US20050285697A1 (en) * 2004-06-29 2005-12-29 Chou Tsung-Kuan A Mechanism to prevent self-actuation in a microelectromechanical switch
US20060055281A1 (en) * 2004-09-16 2006-03-16 Com Dev Ltd. Microelectromechanical electrostatic actuator assembly
EP1672661A3 (en) * 2004-12-17 2007-08-29 Samsung Electronics Co., Ltd. MEMS switch and method of fabricating the same
US8314467B1 (en) 2009-02-20 2012-11-20 Rf Micro Devices, Inc. Thermally tolerant electromechanical actuators
US8570122B1 (en) 2009-05-13 2013-10-29 Rf Micro Devices, Inc. Thermally compensating dieletric anchors for microstructure devices
FR3027448A1 (en) * 2014-10-21 2016-04-22 Airmems Robust MICROELECTROMECHANICAL Switch

Families Citing this family (1)

* Cited by examiner, † Cited by third party
Publication number Priority date Publication date Assignee Title
EP1880403B1 (en) 2005-05-02 2012-06-13 Epcos Ag Capacitive rf-mems device with integrated decoupling capacitor

Citations (1)

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US6384353B1 (en) * 2000-02-01 2002-05-07 Motorola, Inc. Micro-electromechanical system device

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DE4205340C1 (en) * 1992-02-21 1993-08-05 Siemens Ag, 8000 Muenchen, De Micro-mechanical electrostatic relay with parallel electrodes - has frame shaped armature substrate with armature contacts above base electrode contacts on base substrate
US6100477A (en) * 1998-07-17 2000-08-08 Texas Instruments Incorporated Recessed etch RF micro-electro-mechanical switch
US6657525B1 (en) * 2002-05-31 2003-12-02 Northrop Grumman Corporation Microelectromechanical RF switch

Patent Citations (1)

* Cited by examiner, † Cited by third party
Publication number Priority date Publication date Assignee Title
US6384353B1 (en) * 2000-02-01 2002-05-07 Motorola, Inc. Micro-electromechanical system device

Cited By (15)

* Cited by examiner, † Cited by third party
Publication number Priority date Publication date Assignee Title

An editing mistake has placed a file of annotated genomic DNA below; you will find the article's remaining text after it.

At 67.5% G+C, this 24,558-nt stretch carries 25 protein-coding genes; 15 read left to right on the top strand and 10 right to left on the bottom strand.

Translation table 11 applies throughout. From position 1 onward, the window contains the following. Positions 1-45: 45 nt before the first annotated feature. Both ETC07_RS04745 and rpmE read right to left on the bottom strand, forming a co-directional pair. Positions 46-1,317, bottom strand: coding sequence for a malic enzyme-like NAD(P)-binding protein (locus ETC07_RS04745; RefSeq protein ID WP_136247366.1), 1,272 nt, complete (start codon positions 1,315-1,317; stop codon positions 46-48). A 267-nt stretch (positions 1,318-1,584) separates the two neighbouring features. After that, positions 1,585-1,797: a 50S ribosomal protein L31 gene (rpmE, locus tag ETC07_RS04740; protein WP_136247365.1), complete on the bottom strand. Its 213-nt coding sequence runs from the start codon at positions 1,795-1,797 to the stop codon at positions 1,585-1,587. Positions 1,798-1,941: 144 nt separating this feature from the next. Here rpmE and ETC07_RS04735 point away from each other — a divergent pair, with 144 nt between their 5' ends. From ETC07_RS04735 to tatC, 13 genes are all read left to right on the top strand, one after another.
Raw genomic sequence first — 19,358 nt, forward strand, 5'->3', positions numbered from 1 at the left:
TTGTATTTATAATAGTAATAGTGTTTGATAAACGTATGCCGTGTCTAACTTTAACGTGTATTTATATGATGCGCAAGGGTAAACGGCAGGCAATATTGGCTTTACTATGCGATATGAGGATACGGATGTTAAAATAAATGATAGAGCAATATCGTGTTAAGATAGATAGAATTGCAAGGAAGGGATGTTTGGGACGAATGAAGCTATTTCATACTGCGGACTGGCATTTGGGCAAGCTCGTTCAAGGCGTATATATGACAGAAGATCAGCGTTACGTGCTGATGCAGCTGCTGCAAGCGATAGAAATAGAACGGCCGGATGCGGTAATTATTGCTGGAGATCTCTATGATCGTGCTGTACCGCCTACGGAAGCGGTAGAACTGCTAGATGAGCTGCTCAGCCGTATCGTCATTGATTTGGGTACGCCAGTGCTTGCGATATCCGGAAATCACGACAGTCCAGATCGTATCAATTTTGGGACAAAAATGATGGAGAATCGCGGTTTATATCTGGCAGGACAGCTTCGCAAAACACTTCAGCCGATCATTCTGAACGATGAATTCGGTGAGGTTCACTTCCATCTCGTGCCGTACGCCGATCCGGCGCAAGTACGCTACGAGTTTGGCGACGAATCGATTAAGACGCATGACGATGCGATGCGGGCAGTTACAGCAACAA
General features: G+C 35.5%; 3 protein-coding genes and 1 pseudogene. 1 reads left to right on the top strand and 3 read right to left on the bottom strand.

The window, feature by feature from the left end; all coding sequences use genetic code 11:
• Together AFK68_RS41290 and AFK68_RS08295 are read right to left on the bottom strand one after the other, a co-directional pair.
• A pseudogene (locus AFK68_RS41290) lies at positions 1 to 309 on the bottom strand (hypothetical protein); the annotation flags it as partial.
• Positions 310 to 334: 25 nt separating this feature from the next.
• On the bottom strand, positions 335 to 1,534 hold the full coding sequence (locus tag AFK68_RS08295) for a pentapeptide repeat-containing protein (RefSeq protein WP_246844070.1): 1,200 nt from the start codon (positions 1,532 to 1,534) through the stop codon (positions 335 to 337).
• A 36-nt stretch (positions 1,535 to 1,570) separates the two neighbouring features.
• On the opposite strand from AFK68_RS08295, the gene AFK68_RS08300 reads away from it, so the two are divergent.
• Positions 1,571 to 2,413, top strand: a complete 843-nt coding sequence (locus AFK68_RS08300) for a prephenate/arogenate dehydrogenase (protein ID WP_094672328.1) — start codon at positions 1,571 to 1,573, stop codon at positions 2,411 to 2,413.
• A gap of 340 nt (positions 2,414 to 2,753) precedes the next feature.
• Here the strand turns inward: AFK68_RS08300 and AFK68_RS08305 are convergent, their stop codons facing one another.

US20050285697A1 (en) * 2004-06-29 2005-12-29 Chou Tsung-Kuan A Mechanism to prevent self-actuation in a microelectromechanical switch
WO2006012253A1 (en) * 2004-06-29 2006-02-02 Intel Corporation Mechanism to prevent self-actuation in a microelectromechanical switch
US7042308B2 (en) * 2004-06-29 2006-05-09 Intel Corporation Mechanism to prevent self-actuation in a microelectromechanical switch
CN1961397B (en) 2004-06-29 2011-03-02 英特尔公司 Microelectromechanical switch and method to prevent self-actuation in a microelectromechanical switch
US20060055281A1 (en) * 2004-09-16 2006-03-16 Com Dev Ltd. Microelectromechanical electrostatic actuator assembly
EP1672661A3 (en) * 2004-12-17 2007-08-29 Samsung Electronics Co., Ltd. MEMS switch and method of fabricating the same
US7548144B2 (en) 2004-12-17 2009-06-16 Samsung Electronics Co., Ltd. MEMS switch and method of fabricating the same
US8314467B1 (en) 2009-02-20 2012-11-20 Rf Micro Devices, Inc. Thermally tolerant electromechanical actuators
US8354901B1 (en) * 2009-02-20 2013-01-15 Rf Micro Devices, Inc. Thermally tolerant anchor configuration for a circular cantilever
US8564387B1 (en) * 2009-02-20 2013-10-22 Rf Micro Devices, Inc. Thermally tolerant anchor configuration for a circular cantilever
US8680955B1 (en) 2009-02-20 2014-03-25 Rf Micro Devices, Inc. Thermally neutral anchor configuration for an electromechanical actuator
US8570122B1 (en) 2009-05-13 2013-10-29 Rf Micro Devices, Inc. Thermally compensating dieletric anchors for microstructure devices
FR3027448A1 (en) * 2014-10-21 2016-04-22 Airmems Robust MICROELECTROMECHANICAL Switch
WO2016062956A1 (en) * 2014-10-21 2016-04-28 Airmems Sturdy microelectromechanical switch
US20170316907A1 (en) * 2014-10-21 2017-11-02 Airmems Robust microelectromechanical switch

Also Published As

Publication number Publication date Type
DE60311873D1 (en) 2007-03-29 grant
JP2006511060A (en) 2006-03-30 application
WO2004059679A1 (en) 2004-07-15 application
EP1573769B1 (en) 2007-02-14 grant
EP1573769A1 (en) 2005-09-14 application
DE60311873T2 (en) 2008-01-17 grant